Guests can come and view our ramen lab in action from behind a pane of glass or from their stools up at the bar.

Fyn’s cool new cousin Ramenhead has just launched in Cape Town. Guests can expect authentic ramen with local twists and plenty of fun from the talented FYN trio Peter Tempelhoff, Ashley Moss and Jennifer Hugé. Here’s what they had to say about the new restaurant.

 

For those who know and love FYN, how does Ramenhead differ?

Ashley Moss (AM): We’re bringing our FYN finesse to the restaurant and the food, but Ramenhead (which is just downstairs) is a completely different dining experience. It’s fast, furious and fun. J-rock blazing through the speakers, people slurping down delicious bowls of ramen, craft beers and sake, the kitchen buzzing in the background and crazy cool vibes.

 

How will the atmosphere of a traditional ramen shop translate at Ramenhead?

Peter Tempelhoff (PT): Conventionally, a ramen shop in Japan is really small and long, seating 7-10 people along a bar with no bookings. It’s intimate and vibrant, with guests encouraged to eat quickly so that the next group can take their seats. Ramenhead will emulate that with a long bar seating 10, banquette seating that overlooks Church Square and regular tables inside and out along our veranda. We’re bringing the same informal, high-octane energy and implore you to slurp with abandon.

 

What’s on the menu?

AM: We’re keeping it simple with a focus on 5 staple bowls of ramen plus a bowl of the week, all of them crafted to perfection. Each of our ramen takes after a traditional style like the deeply flavoured Tonkotsu or creamy chicken-based Tori Paitan – both signature broths. We’re applying our fine dining methodology to break the dish down and put it back together, while sourcing the very best ingredients from Japan, unless we can source the same here.

Add to that local additions like springbok and some of Ken Forrester’s wagyu for example. We’ll also have bowl boosters, dessert and Japanese snacks like our Karaage – Traditional Tokyo Fried Chicken with yuzu and green chilli aioli.

 

 

What’s on the drinks menu?

Jennifer Hugé (JH): A neat selection of wines, spirits and local craft beers chosen to complement the richness and umami flavours of our dishes. If you ask nicely, you might find a few bottles of hand-crafted wines tucked away behind the bar too. Our classic Japanese cocktails will play on the country’s local flavours and include favourites like the Highball, Sour and Martini alongside some premium Japanese whiskeys. There’ll be non-alcoholic cocktails and drinks on offer too.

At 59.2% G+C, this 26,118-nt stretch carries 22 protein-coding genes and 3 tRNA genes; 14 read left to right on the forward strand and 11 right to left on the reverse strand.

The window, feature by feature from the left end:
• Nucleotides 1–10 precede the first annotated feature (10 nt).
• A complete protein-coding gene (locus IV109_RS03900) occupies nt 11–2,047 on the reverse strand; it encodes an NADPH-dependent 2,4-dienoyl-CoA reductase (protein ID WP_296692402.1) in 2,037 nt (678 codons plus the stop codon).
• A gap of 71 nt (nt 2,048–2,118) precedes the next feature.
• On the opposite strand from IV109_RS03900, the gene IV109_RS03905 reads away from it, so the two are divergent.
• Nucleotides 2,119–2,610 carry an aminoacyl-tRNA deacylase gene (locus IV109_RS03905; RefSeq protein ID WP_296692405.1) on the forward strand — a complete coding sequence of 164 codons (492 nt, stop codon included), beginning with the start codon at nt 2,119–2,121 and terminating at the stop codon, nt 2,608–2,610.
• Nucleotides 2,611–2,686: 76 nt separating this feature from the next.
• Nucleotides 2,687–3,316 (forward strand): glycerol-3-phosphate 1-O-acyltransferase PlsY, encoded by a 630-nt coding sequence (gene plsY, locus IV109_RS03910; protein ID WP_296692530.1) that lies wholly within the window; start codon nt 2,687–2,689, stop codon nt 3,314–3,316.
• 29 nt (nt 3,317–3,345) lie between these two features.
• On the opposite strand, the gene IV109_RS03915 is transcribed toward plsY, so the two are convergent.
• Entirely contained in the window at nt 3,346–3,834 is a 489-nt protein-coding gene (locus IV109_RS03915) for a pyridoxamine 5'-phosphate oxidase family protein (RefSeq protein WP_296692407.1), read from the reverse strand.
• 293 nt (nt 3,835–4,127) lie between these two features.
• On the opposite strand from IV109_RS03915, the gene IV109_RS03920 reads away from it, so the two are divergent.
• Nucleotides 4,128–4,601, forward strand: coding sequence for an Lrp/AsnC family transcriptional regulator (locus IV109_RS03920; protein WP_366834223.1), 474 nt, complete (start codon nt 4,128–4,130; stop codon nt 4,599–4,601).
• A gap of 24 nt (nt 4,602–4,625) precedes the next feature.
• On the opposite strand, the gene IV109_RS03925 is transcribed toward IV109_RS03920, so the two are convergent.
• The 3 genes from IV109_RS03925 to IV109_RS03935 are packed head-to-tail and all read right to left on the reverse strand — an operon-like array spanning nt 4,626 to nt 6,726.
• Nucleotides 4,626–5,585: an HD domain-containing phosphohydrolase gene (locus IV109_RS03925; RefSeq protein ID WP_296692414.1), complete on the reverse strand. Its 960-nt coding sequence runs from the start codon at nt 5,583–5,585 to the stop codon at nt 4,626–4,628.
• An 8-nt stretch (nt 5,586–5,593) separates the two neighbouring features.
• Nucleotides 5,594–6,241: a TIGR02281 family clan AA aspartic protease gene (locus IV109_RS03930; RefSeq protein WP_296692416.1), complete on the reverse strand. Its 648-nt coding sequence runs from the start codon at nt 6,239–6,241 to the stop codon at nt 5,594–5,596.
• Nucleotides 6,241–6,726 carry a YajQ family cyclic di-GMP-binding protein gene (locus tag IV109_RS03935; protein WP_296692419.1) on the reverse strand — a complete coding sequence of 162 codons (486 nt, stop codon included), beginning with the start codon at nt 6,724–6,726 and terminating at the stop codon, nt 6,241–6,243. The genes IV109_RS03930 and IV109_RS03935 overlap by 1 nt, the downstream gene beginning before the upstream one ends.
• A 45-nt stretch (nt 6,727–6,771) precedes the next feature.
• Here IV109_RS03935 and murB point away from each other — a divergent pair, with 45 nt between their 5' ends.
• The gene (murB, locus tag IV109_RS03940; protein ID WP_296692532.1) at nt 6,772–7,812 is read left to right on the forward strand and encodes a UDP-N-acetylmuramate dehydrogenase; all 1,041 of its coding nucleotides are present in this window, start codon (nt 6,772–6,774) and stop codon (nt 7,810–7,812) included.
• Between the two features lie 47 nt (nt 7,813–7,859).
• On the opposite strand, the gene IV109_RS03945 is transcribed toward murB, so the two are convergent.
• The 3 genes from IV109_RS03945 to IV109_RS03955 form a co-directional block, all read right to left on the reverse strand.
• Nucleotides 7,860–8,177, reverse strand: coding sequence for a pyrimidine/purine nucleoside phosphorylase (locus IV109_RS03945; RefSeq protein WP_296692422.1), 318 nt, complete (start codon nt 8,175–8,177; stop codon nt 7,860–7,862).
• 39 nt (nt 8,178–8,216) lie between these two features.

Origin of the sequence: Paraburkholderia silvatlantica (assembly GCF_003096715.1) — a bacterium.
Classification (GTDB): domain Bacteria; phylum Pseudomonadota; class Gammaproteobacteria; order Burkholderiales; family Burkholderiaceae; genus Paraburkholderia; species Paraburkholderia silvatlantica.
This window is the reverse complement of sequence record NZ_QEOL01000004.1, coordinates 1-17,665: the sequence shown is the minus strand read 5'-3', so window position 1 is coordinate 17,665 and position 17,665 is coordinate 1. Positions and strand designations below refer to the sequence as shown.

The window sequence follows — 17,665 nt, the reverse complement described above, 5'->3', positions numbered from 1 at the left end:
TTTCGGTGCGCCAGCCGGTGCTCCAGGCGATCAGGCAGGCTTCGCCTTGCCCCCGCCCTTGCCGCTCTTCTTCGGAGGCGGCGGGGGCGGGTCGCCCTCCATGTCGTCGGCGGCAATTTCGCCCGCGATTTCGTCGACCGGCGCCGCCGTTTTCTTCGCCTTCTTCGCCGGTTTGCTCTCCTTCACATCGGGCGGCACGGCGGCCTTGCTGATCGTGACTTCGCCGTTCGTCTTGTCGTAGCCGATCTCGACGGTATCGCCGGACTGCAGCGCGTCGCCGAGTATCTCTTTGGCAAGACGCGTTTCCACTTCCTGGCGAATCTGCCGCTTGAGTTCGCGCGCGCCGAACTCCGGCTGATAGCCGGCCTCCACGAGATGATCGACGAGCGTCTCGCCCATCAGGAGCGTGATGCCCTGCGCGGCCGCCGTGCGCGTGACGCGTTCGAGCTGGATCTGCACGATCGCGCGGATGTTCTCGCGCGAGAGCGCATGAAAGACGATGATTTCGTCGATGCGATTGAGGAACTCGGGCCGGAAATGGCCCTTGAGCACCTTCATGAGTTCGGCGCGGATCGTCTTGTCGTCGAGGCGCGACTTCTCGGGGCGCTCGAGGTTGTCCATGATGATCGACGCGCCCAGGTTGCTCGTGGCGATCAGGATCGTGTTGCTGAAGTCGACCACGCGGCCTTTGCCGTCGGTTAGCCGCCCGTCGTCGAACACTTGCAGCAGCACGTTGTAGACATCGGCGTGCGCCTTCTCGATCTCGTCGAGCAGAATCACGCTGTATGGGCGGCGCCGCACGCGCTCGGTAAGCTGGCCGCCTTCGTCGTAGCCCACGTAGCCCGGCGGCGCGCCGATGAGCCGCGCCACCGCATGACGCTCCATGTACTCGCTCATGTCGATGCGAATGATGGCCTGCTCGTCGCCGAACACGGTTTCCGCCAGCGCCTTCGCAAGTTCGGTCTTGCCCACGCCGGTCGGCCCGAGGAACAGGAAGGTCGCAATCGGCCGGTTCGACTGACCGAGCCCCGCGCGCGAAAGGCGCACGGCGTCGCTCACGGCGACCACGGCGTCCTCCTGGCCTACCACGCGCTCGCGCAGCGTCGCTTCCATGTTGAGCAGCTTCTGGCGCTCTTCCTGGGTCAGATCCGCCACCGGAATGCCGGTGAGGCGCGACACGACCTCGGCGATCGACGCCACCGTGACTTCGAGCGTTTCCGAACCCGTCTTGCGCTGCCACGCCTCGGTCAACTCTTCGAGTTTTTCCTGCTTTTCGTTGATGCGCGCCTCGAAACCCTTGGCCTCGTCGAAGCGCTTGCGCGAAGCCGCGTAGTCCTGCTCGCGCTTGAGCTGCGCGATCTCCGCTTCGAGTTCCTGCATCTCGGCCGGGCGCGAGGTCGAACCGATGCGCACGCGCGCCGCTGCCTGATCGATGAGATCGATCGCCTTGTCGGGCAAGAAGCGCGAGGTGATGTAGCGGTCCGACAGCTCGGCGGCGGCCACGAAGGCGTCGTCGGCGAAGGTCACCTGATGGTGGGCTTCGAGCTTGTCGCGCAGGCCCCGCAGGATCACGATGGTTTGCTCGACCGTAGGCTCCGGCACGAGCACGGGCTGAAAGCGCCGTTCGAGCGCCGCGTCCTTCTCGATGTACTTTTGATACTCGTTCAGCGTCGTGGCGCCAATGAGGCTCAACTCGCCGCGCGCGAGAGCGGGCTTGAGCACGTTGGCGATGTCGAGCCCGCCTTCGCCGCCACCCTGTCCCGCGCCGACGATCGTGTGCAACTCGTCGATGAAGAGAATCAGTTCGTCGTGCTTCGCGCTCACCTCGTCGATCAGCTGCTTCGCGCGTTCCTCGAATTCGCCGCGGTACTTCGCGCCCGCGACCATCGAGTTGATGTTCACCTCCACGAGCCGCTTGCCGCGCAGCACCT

Will there be sake?

JH: Of course! These will include an earthy and aromatic junmai, a samurai nippon
(a Japan staple) and a junmai daiginjo to pair with the lighter ramen, among others. They’ll be served in the ritualistic way, where a small glass is placed inside a traditional square, wooden masu cup and filled until it overflows into the masu to signify generosity and kindness.

 

Tell us about the noodles!

AM: We’ve imported the king of ramen noodle machines, the Yamato Richmen. All of the best handmade noodles in Japan are created using this machine which specifically produces fast cooking – low hydration noodles. Because the Richmen is something of a rockstar – and ours is the only one on the African continent – we’ve raised the machine on a plinth to add an element of theatre. Guests can come and view our ramen lab

in action from behind a pane of glass or from their stools up at the bar. Similarly, our finishing kitchen is on full display so guests can watch myself, Chef Julia du Toit and the team assemble the final offering and get a taste of that energy.